Good luck anyway, hope you can find a way to get the results you want, dont give up though as there are many, many different ways to grow stuff and finding what suits you and your needs can take several tries.

Prairieville, LA(Zone 9a)

Hi Nel. I think Blomma is talking about sterilized soil for seeds and seedlings and containers. Most times a good compost heap will generate more than enough heat for the garden, but you do not want stray weed seeds showing up in your seed trays. For some it is just a matter of preference....

Casper, WY(Zone 4a)

the moonhowl,
Yep, you are right. The question of this forum was about making your own potting soil. And that is what my direction was about. My recipe of peatmosss and perlite is weedfree, bugfree, and disease free.

Ayrshire Scotland, United Kingdom

I never noticed that the question was about seed compost, I took the question to be asking about making compost for PLANTS (as listed in Question) so ofcource your both right, you should never try to germinate any seeds in home made compost, for a start this would be far too rich for germinating seeds and the added problem of bugs or disease IF not made or left to rot properly. Once the seedlings / small plants reach the size where they are large enough to be transplanted into larger pots or containers then home made good quality compost would in my opinion be the best you could give and as I said, with some plant feed given to growing plants when required.

For Tomatoes however I would be a bit worried about using tree waste as compost, especially Pine as this type of composted waste can very quickly alter the PH in the soil and would maybe make the soil too acidic for any type of tomato's.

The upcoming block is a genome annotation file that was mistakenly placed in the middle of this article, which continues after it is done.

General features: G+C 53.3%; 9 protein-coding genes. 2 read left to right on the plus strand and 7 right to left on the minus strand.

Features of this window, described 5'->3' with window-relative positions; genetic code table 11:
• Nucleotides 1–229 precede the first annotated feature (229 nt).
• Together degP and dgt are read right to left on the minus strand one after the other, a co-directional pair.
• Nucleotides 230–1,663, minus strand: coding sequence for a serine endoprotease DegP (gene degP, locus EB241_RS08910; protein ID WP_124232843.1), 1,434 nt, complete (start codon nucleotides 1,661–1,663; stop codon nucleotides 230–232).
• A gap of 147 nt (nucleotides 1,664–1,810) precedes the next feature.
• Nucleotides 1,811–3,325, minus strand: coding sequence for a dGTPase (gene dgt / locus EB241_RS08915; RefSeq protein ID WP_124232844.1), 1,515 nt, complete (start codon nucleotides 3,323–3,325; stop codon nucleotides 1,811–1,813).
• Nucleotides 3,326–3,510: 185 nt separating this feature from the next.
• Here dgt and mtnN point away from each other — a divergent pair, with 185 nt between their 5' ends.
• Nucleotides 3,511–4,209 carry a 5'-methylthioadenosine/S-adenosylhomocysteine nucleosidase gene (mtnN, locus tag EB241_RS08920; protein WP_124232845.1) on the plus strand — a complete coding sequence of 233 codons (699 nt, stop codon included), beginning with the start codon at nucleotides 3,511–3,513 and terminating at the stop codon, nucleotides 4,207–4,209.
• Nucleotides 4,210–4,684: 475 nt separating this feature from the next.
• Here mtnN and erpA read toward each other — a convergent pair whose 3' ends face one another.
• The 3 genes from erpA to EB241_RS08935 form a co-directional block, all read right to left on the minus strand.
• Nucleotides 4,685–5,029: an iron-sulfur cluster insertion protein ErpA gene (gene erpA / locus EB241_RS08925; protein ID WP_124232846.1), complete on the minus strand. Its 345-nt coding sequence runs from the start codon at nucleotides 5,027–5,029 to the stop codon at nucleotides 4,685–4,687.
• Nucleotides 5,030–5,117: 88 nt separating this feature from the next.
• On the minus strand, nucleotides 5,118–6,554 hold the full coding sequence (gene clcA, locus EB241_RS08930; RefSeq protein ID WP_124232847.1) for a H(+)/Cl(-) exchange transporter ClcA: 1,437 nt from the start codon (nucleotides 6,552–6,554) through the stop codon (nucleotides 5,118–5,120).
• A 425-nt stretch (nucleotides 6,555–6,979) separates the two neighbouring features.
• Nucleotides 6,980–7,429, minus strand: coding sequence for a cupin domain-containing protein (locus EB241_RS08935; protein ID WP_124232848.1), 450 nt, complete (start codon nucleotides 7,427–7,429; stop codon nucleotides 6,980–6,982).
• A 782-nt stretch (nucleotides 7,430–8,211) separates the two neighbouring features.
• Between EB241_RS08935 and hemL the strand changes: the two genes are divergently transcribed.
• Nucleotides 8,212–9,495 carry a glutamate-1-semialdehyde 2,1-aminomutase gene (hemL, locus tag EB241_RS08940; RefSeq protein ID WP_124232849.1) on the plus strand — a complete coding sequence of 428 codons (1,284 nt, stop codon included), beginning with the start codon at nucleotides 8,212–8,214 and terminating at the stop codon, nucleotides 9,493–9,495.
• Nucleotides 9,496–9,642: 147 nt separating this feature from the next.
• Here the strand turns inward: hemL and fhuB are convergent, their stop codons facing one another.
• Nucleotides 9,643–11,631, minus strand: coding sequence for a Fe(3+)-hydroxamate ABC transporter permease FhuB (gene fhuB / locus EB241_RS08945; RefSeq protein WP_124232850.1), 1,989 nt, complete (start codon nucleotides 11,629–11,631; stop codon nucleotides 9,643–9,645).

If Nothern Wisc has a lot of tree litter I would store till required for pos paths between her rows of pots to keep the weeds down but not directly into the soil inside the pots.

So I guess between us all we have managed to sort out the difference between the needs for seeds that are to be germinated and the next stage, after germination as the requirements then change regarding soil conditions for more mature plants like tomato's.

Thank you both for bringing this to my attention, I like some other people who read the threads, will be be happy with knowing the different requirements for growing out plants from seed through to maturity.
Best regards, WeeNel.

Prairieville, LA(Zone 9a)

Hey Nel, the OP is planning on growing tomatoes in 5 gal buckets..... This way NorthernWisc has all the info from starting seeds to getting the plants going....and hopefully having a great harvest.

More good info from the global village at DG.....GRIN

Ayrshire Scotland, United Kingdom

Thanks The Moon, your a Star. have a great garden season this year. WeeNel.

Prairieville, LA(Zone 9a)

GRIN....this one is just for you WeeNel


Butternut, WI(Zone 4a)

Thank you all for the many ideas:

I have found the person that had the bucket system.
The link below shows what I am going to try this year.

Search Larry Hall on utube to see his systems

Thumbnail by NorthernWisc
Ayrshire Scotland, United Kingdom

Looks great Northwest. Lets all know how you get on, who knows, you might become the Tomato grower of the century ha, ha, ha, but no kidding, your home grown Fruit / veg etc taste so much better than store bought ones. I'll be thinking about you when the season gets underway here.
Best of luck. WeeNel.